Date of Degree
PhD (Doctor of Philosophy)
Molecular Physiology and Biophysics
Beverly L. Davidson
Huntington's Disease (HD) is caused by a polyglutamine tract expansion in huntingtin (HTT). Despite HTTs ubiquitous expression, there is selective vulnerability in a specific brain region known as the striatum, the cause of which is poorly understood. Here, we provide evidence that impaired striatal mTORC1 activity underlies varied metabolic and degenerative phenotypes in striatal tissues from HD mouse models and patients, and show that further mTORC1 impairment in mouse models, achieved through the knockdown of Rhes, a striatum-enriched mTORC1 activator, exacerbates disease phenotypes. In contrast, exogenous addition of Rhes or the constitutively active form of the mTORC1 regulator, Rheb, into HD mouse brain, alleviates mitochondrial dysfunction, aberrant cholesterol homeostasis, striatal atrophy, and elicits increased autophagy, and reverses impaired dopamine signaling. Furthermore, while HD has been considered primarily a neurological disease, organs with high metabolic demand, such as heart, are also severely affected. The mechanism by which mHTT disrupts cardiac function remains unknown. I provide evidence that mTORC1 is impaired in HD mouse model hearts, causing hyperactive FoxO1 signaling which may render HD hearts vulnerable to stress induced cardiomyopathy. In sum, my combined work indicates impaired mTORC1 signaling as a primary mechanism underlying the neurodegenerative and heart-related disease phenotypes in HD, and thus presents a rational therapeutic target.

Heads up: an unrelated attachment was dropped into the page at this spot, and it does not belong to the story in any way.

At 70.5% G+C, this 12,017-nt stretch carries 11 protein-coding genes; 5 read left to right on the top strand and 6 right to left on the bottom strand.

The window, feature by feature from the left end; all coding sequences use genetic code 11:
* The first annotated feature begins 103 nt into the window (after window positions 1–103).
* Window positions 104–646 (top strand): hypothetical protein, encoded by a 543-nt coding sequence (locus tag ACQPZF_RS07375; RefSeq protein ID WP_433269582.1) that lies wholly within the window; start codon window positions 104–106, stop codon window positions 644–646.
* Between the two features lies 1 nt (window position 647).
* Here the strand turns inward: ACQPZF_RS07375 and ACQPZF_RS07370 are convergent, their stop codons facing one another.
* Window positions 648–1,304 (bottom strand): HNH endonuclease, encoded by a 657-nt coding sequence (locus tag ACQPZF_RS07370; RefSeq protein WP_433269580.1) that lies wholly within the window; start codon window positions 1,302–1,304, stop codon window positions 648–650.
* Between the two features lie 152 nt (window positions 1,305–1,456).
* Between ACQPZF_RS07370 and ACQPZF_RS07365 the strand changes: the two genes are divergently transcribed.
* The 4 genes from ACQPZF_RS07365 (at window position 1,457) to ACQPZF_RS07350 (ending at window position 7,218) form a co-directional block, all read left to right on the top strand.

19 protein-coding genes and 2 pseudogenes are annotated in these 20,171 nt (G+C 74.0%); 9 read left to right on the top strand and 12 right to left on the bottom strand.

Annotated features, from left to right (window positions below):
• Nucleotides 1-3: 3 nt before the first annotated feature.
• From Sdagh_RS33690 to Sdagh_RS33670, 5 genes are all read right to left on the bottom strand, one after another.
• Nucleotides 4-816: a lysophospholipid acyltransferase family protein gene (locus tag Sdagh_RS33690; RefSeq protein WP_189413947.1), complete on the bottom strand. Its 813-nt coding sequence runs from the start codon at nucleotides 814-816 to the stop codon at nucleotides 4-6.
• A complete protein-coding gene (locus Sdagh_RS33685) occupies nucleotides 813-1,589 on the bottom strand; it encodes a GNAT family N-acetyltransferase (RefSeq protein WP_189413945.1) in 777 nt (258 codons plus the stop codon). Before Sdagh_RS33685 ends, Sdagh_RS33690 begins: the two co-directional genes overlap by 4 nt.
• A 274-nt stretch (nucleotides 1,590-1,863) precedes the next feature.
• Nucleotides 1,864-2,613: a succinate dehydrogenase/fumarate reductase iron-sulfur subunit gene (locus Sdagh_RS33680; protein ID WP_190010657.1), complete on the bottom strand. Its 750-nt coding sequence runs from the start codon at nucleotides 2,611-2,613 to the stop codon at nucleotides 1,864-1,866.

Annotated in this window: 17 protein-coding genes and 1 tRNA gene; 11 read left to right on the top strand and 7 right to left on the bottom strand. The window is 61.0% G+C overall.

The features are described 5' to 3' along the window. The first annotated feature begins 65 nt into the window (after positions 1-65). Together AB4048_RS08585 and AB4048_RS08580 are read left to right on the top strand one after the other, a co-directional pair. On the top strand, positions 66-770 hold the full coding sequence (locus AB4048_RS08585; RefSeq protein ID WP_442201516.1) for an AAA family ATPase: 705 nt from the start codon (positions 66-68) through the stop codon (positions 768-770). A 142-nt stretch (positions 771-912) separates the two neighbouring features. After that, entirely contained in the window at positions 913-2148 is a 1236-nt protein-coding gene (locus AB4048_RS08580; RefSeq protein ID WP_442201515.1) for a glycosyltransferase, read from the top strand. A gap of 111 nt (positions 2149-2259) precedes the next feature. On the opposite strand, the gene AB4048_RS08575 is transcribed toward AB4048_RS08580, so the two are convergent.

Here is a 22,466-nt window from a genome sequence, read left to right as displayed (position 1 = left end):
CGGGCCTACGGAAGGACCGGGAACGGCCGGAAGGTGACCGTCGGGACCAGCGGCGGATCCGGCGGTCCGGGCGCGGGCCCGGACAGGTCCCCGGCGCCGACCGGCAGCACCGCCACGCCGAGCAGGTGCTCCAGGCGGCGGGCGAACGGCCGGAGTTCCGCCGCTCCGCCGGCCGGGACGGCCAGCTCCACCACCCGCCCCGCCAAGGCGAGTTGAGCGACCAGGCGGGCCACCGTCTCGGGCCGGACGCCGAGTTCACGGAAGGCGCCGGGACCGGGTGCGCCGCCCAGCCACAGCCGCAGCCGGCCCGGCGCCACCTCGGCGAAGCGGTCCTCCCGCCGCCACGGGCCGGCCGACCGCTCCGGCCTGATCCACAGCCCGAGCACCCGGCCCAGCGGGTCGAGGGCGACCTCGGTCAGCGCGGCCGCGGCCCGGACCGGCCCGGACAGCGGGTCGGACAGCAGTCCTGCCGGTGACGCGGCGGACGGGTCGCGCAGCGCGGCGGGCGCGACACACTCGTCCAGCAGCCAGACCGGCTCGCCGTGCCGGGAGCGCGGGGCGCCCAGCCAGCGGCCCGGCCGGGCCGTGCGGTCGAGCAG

Includes bibliographical references (pages 105-117).
Copyright © 2015 John Hung Lee